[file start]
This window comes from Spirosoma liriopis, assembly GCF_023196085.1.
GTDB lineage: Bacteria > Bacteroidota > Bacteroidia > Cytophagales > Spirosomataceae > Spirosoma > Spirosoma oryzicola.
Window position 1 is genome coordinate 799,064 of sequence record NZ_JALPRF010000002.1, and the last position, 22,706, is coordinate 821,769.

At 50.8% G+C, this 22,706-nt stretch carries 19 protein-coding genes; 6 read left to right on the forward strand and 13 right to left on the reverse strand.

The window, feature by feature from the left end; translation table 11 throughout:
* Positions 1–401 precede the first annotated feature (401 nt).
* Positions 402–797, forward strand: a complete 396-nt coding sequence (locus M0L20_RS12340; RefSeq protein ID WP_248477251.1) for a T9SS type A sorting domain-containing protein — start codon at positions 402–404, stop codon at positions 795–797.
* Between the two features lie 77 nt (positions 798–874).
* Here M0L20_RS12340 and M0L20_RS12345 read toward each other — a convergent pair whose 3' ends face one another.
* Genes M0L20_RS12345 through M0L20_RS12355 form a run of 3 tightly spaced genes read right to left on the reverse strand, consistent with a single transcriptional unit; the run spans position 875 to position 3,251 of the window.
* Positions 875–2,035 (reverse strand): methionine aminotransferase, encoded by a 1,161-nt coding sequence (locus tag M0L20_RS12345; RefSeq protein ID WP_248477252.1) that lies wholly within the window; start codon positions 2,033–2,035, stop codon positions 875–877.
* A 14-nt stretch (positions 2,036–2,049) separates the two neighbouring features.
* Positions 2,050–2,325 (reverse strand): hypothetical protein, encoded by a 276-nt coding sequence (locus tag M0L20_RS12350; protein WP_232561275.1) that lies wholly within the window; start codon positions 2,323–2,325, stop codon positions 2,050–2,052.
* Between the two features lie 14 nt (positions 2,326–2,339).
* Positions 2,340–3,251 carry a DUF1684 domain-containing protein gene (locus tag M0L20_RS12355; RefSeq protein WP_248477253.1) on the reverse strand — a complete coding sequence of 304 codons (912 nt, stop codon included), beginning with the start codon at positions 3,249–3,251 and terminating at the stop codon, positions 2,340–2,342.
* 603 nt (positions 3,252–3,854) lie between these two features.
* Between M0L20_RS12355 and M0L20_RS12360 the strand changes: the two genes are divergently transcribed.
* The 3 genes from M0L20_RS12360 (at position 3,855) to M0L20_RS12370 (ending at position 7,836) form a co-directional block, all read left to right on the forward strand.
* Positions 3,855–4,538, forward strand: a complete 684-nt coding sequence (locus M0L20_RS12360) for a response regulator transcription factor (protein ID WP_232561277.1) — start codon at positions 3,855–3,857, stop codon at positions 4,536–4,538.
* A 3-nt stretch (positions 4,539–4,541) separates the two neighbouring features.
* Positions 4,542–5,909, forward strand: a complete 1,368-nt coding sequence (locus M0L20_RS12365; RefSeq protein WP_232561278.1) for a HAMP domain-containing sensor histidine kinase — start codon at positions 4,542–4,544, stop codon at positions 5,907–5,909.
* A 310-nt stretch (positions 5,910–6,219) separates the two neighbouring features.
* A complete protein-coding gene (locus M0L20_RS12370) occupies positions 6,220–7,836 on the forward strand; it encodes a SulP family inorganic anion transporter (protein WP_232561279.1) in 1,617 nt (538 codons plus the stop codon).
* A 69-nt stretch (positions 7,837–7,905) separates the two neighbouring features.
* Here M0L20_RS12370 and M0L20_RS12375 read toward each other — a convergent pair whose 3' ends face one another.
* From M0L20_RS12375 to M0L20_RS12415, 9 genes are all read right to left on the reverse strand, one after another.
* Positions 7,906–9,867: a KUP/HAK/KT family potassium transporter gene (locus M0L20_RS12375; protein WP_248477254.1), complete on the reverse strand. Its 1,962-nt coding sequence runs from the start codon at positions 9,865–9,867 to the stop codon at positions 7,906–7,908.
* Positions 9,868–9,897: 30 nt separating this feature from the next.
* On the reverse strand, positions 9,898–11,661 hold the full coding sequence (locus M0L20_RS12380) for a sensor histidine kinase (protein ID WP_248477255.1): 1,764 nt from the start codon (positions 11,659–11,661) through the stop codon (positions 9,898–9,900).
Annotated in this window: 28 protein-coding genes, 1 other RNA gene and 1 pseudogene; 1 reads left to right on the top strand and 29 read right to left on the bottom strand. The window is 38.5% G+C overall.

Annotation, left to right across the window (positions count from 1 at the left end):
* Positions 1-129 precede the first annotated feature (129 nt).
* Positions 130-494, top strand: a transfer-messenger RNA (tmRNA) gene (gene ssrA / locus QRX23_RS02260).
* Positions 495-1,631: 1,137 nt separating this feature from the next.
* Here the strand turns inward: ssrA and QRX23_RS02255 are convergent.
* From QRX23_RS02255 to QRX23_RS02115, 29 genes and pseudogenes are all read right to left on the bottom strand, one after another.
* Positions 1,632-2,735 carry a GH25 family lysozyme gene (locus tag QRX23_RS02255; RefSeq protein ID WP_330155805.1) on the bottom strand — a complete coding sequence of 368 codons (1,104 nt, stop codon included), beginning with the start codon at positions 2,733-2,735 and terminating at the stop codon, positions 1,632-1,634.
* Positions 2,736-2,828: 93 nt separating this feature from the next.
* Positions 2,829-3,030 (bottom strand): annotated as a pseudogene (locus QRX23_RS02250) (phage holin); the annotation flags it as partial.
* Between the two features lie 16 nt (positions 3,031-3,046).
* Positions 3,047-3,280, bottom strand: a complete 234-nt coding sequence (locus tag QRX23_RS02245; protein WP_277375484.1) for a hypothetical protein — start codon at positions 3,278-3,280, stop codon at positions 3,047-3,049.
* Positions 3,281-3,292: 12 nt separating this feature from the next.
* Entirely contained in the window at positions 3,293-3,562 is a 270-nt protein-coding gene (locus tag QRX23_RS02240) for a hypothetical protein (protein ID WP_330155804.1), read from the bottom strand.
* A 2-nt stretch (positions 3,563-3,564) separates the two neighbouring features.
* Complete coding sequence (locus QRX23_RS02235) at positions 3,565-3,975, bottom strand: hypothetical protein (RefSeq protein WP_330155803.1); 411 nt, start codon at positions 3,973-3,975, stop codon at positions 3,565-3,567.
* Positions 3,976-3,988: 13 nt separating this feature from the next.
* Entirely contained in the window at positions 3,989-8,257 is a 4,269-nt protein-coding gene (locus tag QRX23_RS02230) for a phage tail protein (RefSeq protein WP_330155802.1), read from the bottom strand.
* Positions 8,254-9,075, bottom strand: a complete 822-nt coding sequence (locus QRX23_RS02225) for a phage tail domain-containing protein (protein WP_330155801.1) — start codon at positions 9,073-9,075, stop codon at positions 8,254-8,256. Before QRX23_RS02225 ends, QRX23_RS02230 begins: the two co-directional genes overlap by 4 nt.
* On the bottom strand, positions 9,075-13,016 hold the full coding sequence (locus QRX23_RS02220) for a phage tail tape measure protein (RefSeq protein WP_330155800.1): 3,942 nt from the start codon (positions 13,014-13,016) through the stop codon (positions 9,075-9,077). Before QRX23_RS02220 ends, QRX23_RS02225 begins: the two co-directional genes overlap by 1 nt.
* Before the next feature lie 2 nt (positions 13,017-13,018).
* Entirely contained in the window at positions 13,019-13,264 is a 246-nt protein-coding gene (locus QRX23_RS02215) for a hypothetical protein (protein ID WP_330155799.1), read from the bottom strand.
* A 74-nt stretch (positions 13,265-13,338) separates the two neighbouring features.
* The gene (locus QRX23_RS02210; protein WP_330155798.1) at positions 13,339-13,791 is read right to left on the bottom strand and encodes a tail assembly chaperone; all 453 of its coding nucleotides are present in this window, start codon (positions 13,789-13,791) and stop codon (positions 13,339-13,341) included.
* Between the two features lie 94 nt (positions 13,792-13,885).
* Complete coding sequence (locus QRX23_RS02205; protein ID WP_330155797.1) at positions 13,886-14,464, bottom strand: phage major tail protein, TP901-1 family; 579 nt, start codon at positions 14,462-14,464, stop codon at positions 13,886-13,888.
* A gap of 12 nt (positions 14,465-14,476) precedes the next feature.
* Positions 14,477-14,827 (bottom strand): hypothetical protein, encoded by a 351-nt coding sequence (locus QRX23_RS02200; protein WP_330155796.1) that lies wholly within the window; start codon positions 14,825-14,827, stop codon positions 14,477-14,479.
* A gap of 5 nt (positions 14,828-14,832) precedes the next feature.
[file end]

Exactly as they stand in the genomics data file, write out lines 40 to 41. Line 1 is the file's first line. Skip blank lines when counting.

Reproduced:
* Between the two features lie 16 nt (positions 3,031-3,046).
* Positions 3,047-3,280, bottom strand: a complete 234-nt coding sequence (locus tag QRX23_RS02245; protein WP_277375484.1) for a hypothetical protein — start codon at positions 3,278-3,280, stop codon at positions 3,047-3,049.